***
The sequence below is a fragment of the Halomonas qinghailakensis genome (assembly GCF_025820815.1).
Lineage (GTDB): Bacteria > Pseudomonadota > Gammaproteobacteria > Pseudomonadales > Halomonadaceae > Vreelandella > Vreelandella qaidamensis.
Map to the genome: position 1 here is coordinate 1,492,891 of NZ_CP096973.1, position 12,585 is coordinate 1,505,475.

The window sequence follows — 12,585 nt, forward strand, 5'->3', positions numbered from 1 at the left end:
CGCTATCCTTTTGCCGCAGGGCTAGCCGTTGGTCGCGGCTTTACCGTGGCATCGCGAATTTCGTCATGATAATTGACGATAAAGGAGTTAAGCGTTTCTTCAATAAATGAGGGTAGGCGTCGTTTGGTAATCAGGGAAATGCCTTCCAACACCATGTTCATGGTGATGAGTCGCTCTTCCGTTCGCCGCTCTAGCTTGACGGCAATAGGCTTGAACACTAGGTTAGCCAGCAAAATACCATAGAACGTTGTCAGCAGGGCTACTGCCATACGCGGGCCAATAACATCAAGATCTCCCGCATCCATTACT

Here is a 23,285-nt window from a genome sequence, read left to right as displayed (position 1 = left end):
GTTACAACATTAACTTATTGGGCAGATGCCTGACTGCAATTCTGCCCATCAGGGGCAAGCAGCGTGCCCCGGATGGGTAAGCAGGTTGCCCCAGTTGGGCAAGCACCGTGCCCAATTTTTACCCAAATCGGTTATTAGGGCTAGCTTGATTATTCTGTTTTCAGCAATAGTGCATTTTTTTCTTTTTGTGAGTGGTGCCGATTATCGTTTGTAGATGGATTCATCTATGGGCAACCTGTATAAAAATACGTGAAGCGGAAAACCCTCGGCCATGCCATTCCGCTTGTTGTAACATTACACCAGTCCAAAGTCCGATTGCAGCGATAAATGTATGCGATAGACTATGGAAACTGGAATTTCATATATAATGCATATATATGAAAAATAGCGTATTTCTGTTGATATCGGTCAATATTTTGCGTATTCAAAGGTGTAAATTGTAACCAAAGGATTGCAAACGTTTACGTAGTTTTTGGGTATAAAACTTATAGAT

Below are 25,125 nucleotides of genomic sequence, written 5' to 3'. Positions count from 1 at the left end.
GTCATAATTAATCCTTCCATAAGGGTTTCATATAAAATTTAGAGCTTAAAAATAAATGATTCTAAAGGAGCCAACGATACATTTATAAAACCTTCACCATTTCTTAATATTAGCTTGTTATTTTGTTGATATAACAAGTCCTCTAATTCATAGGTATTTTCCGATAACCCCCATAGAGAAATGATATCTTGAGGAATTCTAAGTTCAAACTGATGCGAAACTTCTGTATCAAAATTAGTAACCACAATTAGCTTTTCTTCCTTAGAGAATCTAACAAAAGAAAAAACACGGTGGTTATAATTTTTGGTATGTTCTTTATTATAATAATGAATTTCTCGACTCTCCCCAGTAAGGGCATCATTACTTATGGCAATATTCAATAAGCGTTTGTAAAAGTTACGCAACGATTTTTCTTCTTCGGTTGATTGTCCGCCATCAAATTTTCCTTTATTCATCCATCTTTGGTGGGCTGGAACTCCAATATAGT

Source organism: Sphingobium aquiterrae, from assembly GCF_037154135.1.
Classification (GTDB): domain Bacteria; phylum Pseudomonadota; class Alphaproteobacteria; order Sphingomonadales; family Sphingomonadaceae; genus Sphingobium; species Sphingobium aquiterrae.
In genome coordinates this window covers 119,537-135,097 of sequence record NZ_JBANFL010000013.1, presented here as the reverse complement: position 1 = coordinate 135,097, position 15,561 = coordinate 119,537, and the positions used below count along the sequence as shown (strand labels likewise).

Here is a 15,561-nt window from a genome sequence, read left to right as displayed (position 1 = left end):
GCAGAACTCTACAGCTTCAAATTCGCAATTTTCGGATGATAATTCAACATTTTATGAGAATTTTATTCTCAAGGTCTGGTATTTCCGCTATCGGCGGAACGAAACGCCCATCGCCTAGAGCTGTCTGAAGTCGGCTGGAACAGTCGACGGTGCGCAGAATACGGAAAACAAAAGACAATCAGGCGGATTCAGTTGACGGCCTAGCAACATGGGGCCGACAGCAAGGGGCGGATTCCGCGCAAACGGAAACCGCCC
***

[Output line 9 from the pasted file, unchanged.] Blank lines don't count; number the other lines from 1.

GTCATAATTAATCCTTCCATAAGGGTTTCATATAAAATTTAGAGCTTAAAAATAAATGATTCTAAAGGAGCCAACGATACATTTATAAAACCTTCACCATTTCTTAATATTAGCTTGTTATTTTGTTGATATAACAAGTCCTCTAATTCATAGGTATTTTCCGATAACCCCCATAGAGAAATGATATCTTGAGGAATTCTAAGTTCAAACTGATGCGAAACTTCTGTATCAAAATTAGTAACCACAATTAGCTTTTCTTCCTTAGAGAATCTAACAAAAGAAAAAACACGGTGGTTATAATTTTTGGTATGTTCTTTATTATAATAATGAATTTCTCGACTCTCCCCAGTAAGGGCATCATTACTTATGGCAATATTCAATAAGCGTTTGTAAAAGTTACGCAACGATTTTTCTTCTTCGGTTGATTGTCCGCCATCAAATTTTCCTTTATTCATCCATCTTTGGTGGGCTGGAACTCCAATATAGT